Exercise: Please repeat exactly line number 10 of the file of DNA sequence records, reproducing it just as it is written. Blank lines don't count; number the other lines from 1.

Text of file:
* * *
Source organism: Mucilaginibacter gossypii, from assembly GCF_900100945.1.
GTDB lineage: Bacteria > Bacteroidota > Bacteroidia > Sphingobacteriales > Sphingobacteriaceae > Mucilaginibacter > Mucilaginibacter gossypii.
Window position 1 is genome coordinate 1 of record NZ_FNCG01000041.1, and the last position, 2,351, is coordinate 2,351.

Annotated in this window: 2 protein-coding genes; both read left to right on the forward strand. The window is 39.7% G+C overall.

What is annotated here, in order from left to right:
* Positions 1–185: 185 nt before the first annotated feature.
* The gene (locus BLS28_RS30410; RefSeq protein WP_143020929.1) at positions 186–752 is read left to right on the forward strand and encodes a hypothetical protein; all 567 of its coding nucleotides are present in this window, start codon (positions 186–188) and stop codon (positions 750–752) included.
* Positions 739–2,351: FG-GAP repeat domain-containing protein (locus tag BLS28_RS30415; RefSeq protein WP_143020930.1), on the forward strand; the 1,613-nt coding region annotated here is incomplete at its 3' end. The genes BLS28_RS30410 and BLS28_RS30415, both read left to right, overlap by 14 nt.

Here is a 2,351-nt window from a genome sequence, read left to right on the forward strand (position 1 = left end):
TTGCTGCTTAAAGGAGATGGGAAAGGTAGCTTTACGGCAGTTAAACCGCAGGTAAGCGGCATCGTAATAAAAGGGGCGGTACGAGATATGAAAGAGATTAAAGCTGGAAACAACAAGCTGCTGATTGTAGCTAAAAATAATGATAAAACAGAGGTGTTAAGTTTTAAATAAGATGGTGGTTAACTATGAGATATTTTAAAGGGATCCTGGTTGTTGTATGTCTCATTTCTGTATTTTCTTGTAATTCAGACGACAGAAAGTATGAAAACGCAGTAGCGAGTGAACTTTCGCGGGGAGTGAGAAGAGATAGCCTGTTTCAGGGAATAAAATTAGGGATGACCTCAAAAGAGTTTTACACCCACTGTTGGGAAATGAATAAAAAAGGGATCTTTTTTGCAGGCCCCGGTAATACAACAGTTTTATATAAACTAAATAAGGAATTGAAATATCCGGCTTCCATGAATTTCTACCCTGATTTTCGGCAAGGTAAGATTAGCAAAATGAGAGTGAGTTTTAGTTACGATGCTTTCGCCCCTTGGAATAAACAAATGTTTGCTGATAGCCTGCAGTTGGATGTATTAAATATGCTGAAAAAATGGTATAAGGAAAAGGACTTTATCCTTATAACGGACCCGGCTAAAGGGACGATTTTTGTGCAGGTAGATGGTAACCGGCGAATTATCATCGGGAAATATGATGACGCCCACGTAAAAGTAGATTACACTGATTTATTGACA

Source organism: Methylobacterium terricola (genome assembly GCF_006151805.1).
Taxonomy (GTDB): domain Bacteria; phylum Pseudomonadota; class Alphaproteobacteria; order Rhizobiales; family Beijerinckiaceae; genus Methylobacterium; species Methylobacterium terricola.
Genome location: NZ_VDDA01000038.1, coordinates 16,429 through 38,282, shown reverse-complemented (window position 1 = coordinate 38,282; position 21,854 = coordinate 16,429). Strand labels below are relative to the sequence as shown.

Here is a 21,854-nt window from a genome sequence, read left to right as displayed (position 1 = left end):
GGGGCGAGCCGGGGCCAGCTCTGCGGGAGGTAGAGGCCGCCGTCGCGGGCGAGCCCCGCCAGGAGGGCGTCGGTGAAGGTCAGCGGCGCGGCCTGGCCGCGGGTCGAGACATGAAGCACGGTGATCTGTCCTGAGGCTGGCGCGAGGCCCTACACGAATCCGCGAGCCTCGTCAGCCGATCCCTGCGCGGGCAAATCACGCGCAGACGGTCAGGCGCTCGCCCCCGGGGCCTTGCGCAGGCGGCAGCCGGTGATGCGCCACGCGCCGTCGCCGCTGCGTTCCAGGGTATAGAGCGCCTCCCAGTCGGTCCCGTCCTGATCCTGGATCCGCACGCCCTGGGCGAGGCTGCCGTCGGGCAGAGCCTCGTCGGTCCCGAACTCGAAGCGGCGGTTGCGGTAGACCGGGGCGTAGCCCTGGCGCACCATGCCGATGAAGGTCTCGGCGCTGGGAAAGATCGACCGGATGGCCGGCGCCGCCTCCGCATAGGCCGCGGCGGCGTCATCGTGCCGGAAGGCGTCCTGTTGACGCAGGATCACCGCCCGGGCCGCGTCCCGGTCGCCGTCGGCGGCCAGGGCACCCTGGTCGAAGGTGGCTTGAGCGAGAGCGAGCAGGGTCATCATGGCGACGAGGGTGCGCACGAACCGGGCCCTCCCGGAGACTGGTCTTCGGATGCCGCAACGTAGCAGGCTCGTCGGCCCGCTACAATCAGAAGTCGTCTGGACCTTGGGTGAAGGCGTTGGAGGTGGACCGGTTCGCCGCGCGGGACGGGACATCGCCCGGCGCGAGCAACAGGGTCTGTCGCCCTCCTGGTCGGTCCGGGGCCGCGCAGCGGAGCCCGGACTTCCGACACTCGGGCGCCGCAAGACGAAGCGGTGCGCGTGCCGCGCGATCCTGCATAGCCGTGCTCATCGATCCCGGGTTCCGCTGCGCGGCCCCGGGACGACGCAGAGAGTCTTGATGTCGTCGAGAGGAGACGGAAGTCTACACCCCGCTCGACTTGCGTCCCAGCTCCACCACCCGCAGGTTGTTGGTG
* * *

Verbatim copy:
TTGCTGCTTAAAGGAGATGGGAAAGGTAGCTTTACGGCAGTTAAACCGCAGGTAAGCGGCATCGTAATAAAAGGGGCGGTACGAGATATGAAAGAGATTAAAGCTGGAAACAACAAGCTGCTGATTGTAGCTAAAAATAATGATAAAACAGAGGTGTTAAGTTTTAAATAAGATGGTGGTTAACTATGAGATATTTTAAAGGGATCCTGGTTGTTGTATGTCTCATTTCTGTATTTTCTTGTAATTCAGACGACAGAAAGTATGAAAACGCAGTAGCGAGTGAACTTTCGCGGGGAGTGAGAAGAGATAGCCTGTTTCAGGGAATAAAATTAGGGATGACCTCAAAAGAGTTTTACACCCACTGTTGGGAAATGAATAAAAAAGGGATCTTTTTTGCAGGCCCCGGTAATACAACAGTTTTATATAAACTAAATAAGGAATTGAAATATCCGGCTTCCATGAATTTCTACCCTGATTTTCGGCAAGGTAAGATTAGCAAAATGAGAGTGAGTTTTAGTTACGATGCTTTCGCCCCTTGGAATAAACAAATGTTTGCTGATAGCCTGCAGTTGGATGTATTAAATATGCTGAAAAAATGGTATAAGGAAAAGGACTTTATCCTTATAACGGACCCGGCTAAAGGGACGATTTTTGTGCAGGTAGATGGTAACCGGCGAATTATCATCGGGAAATATGATGACGCCCACGTAAAAGTAGATTACACTGATTTATTGACA